Another option is to send an oil sample into a lab for testing.
Compression test's, bloc test's, and all these others are all good ideas, and should help determine the proper remedy. Hope to hear that this is
a repairable issue... and you get the car back on the road soon.
 

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Hate to say it but the 303 code is a bad sign. my 2009 did that same code and I found compression on cylinder #1 to be 60 PSI. It did the same 'runs fine then started shaking and loss of power ' until I reset the code. then it ran OK for a few minutes until the code came back up. The code shuts down the cylinder and it tries to run on 2/3 of a motor.

The bubbles in the coolant is definitely a bad sign. Unfortunately a full coolant tank does not mean there isn't an air bubble in the motor which can cause it to overheat. The white exhaust is an indication that there is coolant (or water) in the exhaust. It has to come from somewhere.
An oil filter doesn't fall off after 9,000 miles, something or someone ad to have helped it.(my opinion)
 

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Discussion Starter #16
Thanks for the laundry list of things to check! I like myself a weekend project, just hoping it isn't one that delivers bad news!!

I did some preliminary checks this morning. My coolant is a bit lower than it was yesterday, and to address the concerns of another person, I put it up on my ramps to see where all that oil went when the filter made the exit. There is oil on my towing hitch, oil pan, and exhaust. The plugs and their wires are dry. Of course, I’ll have to open them up to see if any of them got fouled, then a compression test...

The trip to work this morning went off without a hitch. The engine shook a lot (very reminiscent of how it used to operate in sub-zero weather) and my UG pinged the P0303 code every 10 minutes...But otherwise I made the 50 minute trip without the cylinder shutting down.

However, I did notice that the shaking and the code throwing doesn't happen until I get up to running temperatures. Prior to that, the car drives completely normal. I also believe the fact that it's wet and cold this morning possibly helped to keep that cylinder from deactivating.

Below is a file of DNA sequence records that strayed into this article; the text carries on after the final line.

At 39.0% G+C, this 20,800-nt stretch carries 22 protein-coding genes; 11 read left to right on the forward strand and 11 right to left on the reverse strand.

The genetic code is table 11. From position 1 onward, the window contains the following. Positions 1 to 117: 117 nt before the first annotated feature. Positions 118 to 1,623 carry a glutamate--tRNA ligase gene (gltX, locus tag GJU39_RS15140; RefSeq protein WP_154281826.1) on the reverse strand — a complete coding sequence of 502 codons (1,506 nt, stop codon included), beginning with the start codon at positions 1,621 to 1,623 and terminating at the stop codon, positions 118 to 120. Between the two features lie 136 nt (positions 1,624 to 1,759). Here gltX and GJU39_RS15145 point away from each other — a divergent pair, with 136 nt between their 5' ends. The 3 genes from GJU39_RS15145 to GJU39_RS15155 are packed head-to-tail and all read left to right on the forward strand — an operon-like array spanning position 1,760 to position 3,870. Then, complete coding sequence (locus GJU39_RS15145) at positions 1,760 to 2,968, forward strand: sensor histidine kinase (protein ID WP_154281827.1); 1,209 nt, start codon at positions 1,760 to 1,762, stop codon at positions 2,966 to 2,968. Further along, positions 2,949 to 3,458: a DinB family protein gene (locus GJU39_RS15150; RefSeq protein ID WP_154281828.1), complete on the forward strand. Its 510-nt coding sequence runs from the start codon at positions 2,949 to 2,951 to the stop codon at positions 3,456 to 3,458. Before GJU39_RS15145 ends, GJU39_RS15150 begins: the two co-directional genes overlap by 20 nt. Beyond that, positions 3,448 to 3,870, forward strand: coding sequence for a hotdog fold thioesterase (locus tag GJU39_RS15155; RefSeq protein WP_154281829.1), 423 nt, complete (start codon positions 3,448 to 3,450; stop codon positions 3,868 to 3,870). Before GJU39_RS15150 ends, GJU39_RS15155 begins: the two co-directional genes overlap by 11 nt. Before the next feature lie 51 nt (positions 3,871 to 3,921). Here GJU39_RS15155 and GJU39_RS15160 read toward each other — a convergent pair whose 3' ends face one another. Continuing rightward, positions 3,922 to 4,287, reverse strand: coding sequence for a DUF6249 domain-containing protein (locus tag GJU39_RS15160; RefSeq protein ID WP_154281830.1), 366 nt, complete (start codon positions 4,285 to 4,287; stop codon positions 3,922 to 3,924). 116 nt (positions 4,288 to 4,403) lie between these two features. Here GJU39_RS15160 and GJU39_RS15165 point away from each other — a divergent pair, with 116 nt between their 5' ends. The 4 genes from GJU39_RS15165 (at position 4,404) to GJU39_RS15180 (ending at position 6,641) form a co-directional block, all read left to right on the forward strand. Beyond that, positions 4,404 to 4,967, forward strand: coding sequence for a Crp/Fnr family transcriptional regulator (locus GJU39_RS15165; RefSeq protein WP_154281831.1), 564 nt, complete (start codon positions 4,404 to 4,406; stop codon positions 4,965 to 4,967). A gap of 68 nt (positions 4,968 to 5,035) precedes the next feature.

More research is required, of course. Hopefully it's just a fouled plug.....but it would be oddly suspicious for a plug to foul right after an overheating/no oil incident, no?

As for what others were asking. I tightened the filter the same way I do every 10,000 miles. It's even the same brand/model I get every 10,000 too. :shrug:
 

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The trip to work this morning went off without a hitch. The engine shook a lot (very reminiscent of how it used to operate in sub-zero weather) and my UG pinged the P0303 code every 10 minutes...But otherwise I made the 50 minute trip without the cylinder shutting down.
You my friend, do live life on the edge . . . :eek:
 

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Discussion Starter #18
Indeed! However I wish I didn't have to do that!
Interestingly enough, my parents now have three cars, theoretically I'd be able to borrow one of them...if two of them weren't broken. The Envoy is messed up beyond all recognition thanks to a visit to PepBoys (they go in for a bearing replacement, left without a working electrical system!), and the PT Cruiser can't drive more than 50 feet without overheating.
 

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I'm sorry to hear your problems with your car however just for future avoidance of bigger problems when ever you hear strange or out of the normal sounds coming from your car you should immediately pull over and not drive even thirty seconds if at all safe and possible to do so! If I where to guess the problem with your vehicle it is that the loss of engine oil and continuing to drive whether you knew it or not, probably cracked the head or blew the head gasket and now your pulling coolant into the engine which causes the white smoke that you are experiencing. These are somewhat delicate engines compared to V8's in a Ford pickup truck.

I wish you all the best and maybe it is time for that new 453!

hartmn
 

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Maybe you have a melted coil?? once it warms up it could be failing. a bad coil or fouled plug would cause the shaking and might not shut down the cylinder. The p0303 points to the 3rd cylinder but it could be any of them as mine said p0303 and cylinder 1 had the low compression.

You will need an adapter for checking compression. these plugs are smaller then the ones used on most cars.